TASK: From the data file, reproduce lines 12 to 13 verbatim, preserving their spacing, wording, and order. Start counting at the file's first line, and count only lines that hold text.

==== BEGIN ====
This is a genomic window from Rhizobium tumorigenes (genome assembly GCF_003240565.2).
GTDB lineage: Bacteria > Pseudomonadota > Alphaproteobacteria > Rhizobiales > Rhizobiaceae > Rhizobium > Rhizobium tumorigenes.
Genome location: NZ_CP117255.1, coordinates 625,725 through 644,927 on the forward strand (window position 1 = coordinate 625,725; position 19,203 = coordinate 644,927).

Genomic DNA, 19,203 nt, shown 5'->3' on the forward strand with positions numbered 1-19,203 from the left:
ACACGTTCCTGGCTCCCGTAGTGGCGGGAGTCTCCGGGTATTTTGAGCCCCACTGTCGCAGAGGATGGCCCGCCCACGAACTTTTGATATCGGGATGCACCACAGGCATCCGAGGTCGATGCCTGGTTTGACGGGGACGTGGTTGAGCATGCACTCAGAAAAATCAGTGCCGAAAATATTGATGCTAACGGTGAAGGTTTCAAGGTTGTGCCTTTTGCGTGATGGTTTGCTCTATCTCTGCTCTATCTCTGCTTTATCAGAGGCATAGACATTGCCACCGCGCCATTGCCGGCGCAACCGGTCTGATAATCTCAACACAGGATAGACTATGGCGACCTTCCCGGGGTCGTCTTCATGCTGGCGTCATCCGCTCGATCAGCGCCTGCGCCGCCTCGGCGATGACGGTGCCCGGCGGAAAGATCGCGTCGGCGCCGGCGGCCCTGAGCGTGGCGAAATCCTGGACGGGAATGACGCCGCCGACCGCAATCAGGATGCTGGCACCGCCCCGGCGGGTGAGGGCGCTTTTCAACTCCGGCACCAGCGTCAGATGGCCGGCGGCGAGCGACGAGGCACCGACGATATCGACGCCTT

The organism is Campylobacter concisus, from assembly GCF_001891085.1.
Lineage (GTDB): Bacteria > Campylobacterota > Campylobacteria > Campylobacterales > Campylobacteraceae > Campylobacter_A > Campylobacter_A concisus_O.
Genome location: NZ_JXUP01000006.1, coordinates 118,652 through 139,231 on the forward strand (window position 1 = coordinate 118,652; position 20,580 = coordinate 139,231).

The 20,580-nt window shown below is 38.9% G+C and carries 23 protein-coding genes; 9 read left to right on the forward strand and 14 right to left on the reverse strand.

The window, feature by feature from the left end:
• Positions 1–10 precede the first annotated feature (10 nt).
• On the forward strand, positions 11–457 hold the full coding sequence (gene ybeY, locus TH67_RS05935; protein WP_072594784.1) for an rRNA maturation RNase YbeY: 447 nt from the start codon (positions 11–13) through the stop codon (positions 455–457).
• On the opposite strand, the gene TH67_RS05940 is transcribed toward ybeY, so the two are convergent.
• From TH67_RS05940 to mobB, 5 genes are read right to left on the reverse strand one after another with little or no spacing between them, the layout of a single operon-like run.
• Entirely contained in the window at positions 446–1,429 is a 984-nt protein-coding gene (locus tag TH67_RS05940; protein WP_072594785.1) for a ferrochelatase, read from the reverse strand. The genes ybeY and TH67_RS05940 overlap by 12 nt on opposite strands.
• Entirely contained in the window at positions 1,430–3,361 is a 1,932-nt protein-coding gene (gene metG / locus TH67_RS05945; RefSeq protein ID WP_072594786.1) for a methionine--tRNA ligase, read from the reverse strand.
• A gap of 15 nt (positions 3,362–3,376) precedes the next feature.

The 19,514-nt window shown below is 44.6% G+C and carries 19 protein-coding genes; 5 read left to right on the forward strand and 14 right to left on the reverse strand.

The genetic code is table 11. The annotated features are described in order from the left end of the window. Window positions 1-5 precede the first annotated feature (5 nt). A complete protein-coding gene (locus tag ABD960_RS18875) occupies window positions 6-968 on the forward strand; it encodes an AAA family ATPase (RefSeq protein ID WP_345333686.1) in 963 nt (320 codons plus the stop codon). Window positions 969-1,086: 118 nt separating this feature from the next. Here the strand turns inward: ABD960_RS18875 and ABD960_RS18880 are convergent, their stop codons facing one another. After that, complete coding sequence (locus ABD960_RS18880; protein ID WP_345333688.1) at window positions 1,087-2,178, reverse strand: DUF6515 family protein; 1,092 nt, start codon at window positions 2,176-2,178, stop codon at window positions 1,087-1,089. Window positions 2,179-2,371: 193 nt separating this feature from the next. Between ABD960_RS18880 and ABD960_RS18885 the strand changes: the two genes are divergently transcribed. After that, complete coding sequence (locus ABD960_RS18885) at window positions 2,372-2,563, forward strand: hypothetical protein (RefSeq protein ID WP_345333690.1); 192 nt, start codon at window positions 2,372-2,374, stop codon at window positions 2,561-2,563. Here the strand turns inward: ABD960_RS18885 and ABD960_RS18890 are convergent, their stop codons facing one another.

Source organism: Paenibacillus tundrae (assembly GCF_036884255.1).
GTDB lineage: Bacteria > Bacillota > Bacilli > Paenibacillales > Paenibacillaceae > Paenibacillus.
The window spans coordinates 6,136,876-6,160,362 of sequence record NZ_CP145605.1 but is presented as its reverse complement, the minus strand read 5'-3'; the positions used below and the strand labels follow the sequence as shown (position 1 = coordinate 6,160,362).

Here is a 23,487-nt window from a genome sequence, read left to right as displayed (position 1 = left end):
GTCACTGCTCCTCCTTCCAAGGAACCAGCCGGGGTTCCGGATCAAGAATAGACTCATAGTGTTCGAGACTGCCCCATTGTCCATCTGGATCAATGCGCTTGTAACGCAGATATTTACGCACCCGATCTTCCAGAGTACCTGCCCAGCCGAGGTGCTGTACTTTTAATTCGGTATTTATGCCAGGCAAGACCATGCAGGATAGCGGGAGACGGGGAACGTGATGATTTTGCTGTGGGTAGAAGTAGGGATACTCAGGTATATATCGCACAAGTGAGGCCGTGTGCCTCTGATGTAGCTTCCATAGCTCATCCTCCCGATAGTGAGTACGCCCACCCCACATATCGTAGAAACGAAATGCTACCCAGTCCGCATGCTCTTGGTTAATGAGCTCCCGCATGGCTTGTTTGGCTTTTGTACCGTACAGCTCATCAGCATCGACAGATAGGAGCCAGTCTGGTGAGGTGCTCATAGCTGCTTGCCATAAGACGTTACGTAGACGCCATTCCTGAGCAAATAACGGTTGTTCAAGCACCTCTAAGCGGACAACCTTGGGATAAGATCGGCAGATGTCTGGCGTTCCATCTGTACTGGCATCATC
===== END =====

• On the forward strand, positions 11–457 hold the full coding sequence (gene ybeY, locus TH67_RS05935; protein WP_072594784.1) for an rRNA maturation RNase YbeY: 447 nt from the start codon (positions 11–13) through the stop codon (positions 455–457).
• On the opposite strand, the gene TH67_RS05940 is transcribed toward ybeY, so the two are convergent.